In this groundbreaking book, renowned religion scholar Philip Jenkins offers a lost history, revealing that, for centuries, Christianity's center was actually in the Middle East, Asia, and Africa, with significant communities extending as far as China. The Lost History of Christianity unveils a vast and forgotten network of the world's largest and most influential Christian churches that existed to the east of the Roman Empire. These churches and their leaders ruled the Middle East for centuries and became the chief administrators and academics in the new Muslim empire. The author recounts the shocking history of how these churches—those that had the closest link to Jesus and the early church—died.
Jenkins takes a stand against current scholars who assert that variant, alternative Christianities disappeared in the fourth and fifth centuries on the heels of a newly formed hierarchy under Constantine, intent on crushing unorthodox views. In reality, Jenkins says, the largest churches in the world were the heretics who lost the orthodoxy battles. These so-called heretics were in fact the most influential Christian groups throughout Asia, and their influence lasted an additional one thousand years beyond their supposed demise.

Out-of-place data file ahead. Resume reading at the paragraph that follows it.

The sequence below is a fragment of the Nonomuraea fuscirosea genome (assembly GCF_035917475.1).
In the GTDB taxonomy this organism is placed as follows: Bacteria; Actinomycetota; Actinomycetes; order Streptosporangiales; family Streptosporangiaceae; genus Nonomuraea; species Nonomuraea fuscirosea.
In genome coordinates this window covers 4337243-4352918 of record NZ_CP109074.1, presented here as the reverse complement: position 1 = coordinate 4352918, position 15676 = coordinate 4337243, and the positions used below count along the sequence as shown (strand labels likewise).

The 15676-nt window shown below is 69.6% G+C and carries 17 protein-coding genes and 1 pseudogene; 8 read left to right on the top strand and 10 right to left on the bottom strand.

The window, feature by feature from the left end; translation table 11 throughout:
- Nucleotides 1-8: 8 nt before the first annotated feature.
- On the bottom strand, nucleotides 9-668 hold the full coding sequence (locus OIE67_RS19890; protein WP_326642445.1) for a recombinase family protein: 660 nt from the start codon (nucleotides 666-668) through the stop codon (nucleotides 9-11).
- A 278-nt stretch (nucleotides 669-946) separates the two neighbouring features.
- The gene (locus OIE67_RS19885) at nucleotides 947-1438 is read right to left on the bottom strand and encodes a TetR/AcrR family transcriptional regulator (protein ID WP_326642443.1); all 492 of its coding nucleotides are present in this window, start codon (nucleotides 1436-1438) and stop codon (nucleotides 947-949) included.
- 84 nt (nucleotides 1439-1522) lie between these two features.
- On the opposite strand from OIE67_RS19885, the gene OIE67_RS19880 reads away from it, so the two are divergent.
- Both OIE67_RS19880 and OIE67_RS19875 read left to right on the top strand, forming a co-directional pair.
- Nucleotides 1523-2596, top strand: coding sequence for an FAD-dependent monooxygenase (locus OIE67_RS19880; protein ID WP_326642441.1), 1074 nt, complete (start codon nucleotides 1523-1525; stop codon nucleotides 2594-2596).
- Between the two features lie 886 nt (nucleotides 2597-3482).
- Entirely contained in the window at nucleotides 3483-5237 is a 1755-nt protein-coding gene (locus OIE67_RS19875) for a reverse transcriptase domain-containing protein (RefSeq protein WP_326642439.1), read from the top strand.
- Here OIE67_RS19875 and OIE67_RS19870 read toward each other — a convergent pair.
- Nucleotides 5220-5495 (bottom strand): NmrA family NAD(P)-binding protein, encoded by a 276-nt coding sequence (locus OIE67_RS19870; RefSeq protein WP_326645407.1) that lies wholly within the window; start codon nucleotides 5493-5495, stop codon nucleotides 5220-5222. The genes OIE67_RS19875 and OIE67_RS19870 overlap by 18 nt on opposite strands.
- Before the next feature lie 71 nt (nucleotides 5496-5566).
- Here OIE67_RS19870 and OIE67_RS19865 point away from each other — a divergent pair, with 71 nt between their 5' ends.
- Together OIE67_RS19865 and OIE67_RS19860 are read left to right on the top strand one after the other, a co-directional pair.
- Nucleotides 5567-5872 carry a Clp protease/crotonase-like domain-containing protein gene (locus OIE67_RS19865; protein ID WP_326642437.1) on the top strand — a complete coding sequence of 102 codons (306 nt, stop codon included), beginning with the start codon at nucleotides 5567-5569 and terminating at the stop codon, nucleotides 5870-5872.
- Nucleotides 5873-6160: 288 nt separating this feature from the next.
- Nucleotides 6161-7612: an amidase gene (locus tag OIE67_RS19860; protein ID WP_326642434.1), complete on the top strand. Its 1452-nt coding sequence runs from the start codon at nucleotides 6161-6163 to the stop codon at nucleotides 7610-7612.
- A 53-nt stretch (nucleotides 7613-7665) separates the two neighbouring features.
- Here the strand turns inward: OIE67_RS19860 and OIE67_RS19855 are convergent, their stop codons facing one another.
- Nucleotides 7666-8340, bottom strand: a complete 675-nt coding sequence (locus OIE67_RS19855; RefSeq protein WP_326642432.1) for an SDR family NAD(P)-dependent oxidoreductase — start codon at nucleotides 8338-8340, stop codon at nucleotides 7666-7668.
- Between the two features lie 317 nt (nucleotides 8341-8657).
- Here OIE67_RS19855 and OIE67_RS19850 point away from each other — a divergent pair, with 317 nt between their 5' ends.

Jenkins offers a new lens through which to view our world today, including the current conflicts in the Middle East, Asia, and Africa. Without this lost history, we lack an important element for understanding our collective religious past. By understanding the forgotten catastrophe that befell Christianity, we can appreciate the surprising new births that are occurring in our own time, once again making Christianity a true world religion.
“Jenkins’s well-crafted new volume...is not only a welcome addition to the literature on Christianity as a truly global religion, to which he has already made substantial contributions, but also an invitation to retrieve a forgotten chapter of history that has not inconsiderable relevance to current events.”